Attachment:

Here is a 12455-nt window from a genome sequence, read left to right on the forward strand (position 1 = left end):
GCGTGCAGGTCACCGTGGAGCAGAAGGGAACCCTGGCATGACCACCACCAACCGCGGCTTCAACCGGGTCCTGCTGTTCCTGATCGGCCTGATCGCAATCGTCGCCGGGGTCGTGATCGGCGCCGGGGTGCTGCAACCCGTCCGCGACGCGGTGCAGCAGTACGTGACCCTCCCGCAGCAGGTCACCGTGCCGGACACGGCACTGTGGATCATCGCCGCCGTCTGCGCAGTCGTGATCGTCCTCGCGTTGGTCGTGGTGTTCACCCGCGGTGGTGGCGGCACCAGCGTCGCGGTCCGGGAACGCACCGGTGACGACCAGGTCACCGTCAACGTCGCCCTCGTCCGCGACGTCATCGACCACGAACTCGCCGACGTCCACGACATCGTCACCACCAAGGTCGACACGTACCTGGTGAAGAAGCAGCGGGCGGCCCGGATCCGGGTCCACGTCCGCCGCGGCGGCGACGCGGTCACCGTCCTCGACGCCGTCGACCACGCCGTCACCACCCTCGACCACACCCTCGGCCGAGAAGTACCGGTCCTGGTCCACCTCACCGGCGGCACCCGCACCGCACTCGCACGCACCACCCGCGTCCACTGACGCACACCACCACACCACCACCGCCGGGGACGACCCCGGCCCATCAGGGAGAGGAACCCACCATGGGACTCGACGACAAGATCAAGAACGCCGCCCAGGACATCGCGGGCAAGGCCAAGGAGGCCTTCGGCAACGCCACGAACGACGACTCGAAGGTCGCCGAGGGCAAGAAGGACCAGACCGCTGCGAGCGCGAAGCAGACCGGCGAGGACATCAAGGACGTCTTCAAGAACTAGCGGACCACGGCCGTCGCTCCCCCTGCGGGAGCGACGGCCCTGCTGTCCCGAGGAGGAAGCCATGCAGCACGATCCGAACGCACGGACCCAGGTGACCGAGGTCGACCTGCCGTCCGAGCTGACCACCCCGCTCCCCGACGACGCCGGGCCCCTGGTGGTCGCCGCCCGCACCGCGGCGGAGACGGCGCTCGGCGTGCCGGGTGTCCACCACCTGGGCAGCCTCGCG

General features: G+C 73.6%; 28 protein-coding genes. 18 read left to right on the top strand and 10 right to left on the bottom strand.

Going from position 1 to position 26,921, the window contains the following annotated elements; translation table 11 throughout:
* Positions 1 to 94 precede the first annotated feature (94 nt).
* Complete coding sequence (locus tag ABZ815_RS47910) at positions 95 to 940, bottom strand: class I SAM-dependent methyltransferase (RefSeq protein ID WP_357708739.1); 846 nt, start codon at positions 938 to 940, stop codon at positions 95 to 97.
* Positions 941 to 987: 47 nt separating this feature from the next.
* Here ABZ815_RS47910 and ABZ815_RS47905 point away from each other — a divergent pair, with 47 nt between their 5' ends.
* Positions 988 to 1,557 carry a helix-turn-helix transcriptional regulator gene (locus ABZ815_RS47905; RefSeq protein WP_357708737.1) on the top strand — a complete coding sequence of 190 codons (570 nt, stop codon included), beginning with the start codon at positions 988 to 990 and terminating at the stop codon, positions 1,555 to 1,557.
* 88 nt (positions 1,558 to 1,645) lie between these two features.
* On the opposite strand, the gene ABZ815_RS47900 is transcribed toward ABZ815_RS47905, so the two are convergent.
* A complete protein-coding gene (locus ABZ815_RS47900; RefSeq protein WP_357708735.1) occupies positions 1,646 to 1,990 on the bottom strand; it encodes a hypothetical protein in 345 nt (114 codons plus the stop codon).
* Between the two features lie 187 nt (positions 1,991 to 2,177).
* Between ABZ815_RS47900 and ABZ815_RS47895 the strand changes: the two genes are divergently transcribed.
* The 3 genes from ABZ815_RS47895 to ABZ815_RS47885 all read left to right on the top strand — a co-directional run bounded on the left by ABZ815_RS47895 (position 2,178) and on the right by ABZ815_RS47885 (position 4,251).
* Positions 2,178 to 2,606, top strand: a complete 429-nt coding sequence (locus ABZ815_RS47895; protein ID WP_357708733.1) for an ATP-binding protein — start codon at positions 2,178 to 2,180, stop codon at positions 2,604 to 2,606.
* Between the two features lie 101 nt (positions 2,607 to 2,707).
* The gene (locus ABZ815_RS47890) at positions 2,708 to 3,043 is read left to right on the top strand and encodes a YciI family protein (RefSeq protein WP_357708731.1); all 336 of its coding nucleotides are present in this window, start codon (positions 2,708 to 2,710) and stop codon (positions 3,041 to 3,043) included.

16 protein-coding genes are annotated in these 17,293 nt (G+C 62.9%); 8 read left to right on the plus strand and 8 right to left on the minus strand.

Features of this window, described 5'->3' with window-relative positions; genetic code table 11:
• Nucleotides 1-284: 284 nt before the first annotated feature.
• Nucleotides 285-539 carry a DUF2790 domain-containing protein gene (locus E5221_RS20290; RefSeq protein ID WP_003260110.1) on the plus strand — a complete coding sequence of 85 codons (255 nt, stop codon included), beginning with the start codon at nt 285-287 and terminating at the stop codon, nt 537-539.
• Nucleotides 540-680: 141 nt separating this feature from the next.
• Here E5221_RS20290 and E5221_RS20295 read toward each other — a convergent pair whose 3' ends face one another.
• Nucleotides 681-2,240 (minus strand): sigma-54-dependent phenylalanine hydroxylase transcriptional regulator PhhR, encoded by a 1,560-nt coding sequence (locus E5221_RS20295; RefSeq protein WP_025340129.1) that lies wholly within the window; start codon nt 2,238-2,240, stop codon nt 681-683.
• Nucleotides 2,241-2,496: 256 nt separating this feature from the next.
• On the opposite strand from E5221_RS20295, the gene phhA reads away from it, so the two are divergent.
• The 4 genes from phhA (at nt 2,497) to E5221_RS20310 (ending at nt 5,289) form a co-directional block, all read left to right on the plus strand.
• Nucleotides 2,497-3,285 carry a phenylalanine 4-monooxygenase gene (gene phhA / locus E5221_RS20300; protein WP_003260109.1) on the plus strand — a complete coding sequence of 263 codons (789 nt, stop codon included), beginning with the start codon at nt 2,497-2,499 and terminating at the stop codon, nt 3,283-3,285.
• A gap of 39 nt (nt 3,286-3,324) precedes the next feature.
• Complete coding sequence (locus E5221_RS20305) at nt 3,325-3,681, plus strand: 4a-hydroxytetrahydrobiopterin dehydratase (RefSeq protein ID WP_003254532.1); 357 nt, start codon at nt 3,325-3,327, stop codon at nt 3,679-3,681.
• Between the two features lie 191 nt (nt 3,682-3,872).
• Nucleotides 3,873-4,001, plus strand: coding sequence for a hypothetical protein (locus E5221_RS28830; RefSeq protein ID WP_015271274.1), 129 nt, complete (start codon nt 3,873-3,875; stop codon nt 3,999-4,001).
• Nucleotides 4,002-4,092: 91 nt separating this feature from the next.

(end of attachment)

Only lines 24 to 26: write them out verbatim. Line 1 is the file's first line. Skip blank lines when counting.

• Here E5221_RS20290 and E5221_RS20295 read toward each other — a convergent pair whose 3' ends face one another.
• Nucleotides 681-2,240 (minus strand): sigma-54-dependent phenylalanine hydroxylase transcriptional regulator PhhR, encoded by a 1,560-nt coding sequence (locus E5221_RS20295; RefSeq protein WP_025340129.1) that lies wholly within the window; start codon nt 2,238-2,240, stop codon nt 681-683.
• Nucleotides 2,241-2,496: 256 nt separating this feature from the next.